But the higher frequency data is disappointing. Inflation was higher at 4.5% largely because of vegetable prices. The SBI economist is making a case that the GDP is going to go below 5%in Q2. Telecom is in absolute disarray, leading to stress in the banking sector. On top of that, auto companies are saying that the festive uptick is over.What is that data point which gives you confidence that look the worst is behind us and there is light at the end of the tunnel?
The market probably is slightly ahead. If you look at what caused the slowdown in the economy in the last two quarters, a), the government’s spending contracted quite a bit in the last two quarters because of elections and that money started to flow back into the system. We have seen the government starting to make disbursals, so that supply from the government side is slowly starting to come in.
The rural economy has been fairly slow. The commentary from some of these consumer names has seen a slowdown even for auto names. The excess monsoon has created some kind of a havoc because of the reiterating monsoon. This season might still not be that great but it bodes well for the rabi crop and the water levels are good.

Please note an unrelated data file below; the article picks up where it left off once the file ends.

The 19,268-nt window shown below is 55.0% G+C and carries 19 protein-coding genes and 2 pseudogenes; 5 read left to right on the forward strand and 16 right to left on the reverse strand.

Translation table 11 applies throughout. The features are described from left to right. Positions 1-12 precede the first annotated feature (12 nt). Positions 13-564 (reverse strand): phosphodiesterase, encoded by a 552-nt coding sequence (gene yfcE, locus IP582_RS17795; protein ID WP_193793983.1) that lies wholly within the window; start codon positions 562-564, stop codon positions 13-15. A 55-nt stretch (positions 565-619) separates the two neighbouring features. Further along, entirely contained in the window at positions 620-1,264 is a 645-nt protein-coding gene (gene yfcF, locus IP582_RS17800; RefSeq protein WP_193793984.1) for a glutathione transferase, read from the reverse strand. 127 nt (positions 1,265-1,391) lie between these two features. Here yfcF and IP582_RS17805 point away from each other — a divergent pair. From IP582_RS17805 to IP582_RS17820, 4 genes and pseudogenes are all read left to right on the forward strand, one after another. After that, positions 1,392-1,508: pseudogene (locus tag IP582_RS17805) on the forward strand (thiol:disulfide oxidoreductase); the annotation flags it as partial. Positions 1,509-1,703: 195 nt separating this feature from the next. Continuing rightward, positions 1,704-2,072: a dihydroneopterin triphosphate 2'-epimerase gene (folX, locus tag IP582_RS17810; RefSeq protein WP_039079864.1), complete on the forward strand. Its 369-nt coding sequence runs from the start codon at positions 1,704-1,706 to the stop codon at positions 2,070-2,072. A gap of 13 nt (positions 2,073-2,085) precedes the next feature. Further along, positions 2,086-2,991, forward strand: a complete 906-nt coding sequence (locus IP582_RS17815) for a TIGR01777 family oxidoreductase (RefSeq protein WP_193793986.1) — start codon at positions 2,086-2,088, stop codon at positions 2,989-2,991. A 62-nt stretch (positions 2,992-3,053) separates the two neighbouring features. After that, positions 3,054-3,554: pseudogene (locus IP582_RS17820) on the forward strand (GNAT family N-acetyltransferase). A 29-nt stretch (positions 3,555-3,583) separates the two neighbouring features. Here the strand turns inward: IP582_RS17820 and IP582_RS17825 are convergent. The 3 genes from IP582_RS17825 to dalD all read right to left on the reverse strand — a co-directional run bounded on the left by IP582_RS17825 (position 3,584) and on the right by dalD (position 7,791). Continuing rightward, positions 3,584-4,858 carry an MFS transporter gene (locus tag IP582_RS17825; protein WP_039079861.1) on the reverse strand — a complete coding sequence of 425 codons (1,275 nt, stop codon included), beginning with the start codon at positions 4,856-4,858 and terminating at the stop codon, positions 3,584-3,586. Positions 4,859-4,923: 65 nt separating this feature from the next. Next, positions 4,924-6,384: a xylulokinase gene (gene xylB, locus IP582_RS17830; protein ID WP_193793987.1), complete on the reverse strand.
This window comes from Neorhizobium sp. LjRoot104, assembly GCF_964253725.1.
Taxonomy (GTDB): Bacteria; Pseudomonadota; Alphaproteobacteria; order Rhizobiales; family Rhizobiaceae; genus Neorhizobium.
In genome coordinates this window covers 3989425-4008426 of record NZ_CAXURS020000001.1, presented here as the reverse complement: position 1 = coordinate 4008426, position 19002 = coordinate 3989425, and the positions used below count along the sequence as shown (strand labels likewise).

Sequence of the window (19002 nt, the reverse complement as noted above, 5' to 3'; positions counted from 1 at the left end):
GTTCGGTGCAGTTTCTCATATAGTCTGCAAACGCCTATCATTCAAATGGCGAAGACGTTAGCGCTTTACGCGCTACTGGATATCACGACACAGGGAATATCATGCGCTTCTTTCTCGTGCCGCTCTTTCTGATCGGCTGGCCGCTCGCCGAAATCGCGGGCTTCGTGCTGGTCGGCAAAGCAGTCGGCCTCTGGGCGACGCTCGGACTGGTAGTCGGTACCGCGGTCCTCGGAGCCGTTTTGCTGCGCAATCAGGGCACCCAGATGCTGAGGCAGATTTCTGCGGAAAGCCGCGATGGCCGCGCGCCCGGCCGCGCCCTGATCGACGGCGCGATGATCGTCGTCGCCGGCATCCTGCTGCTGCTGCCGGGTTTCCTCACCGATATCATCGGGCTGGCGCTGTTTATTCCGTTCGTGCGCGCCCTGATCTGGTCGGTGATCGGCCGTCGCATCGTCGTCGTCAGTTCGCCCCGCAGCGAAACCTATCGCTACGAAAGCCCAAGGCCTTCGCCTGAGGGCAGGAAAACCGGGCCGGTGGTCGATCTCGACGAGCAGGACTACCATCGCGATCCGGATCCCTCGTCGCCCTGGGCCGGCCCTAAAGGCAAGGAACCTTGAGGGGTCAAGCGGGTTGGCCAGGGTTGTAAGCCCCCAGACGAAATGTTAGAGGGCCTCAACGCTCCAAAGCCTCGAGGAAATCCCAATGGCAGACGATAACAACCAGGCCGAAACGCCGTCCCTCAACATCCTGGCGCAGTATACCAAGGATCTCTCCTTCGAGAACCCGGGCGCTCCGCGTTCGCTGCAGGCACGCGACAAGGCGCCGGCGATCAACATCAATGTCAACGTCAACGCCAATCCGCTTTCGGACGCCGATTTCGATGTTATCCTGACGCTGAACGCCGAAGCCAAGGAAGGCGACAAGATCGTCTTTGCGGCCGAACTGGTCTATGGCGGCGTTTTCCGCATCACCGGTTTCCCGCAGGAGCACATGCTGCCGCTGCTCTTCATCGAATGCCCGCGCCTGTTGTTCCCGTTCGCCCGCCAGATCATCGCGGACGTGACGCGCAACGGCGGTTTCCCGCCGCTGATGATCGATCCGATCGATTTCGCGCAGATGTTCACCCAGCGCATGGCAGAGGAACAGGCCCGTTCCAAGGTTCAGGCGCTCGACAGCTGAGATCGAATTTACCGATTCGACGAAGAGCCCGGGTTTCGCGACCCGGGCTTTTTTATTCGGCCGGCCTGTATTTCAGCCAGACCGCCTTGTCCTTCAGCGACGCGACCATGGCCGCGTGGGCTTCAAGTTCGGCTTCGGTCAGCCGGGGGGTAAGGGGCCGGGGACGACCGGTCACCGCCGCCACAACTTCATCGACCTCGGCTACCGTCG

While the current earnings are bad and economic growth print this quarter will probably be the slowest, things will start to improve from here.
The rural economy should start to look up in the second half. That would help consumption a bit. We have seen rate cuts of around 135 bps in this calendar year. The transmission has been slow and for a lot of companies and corporates who want to borrow, the rates are still fairly high, spreads are still very high. That will slowly start to normalise.
The problem in the NBFC sector is still not over but enough remedial measures have been taken over there and so there is no contagion effect. Also the good news is that wherever there have been companies which have been faced problem because of the global risk appetite coming back, there is money coming back. We have seen lots of investors -- whether PE funds or other investors -- coming in and trying to buy some of these distressed assets.
Some of these NBFCs are facing challenges on the liability side. As investors come in, that should slowly settle down a bit. We will see interest rate transmission starting to happen and that will help to stimulate some amount of demand on the retail side. These are some of the positives.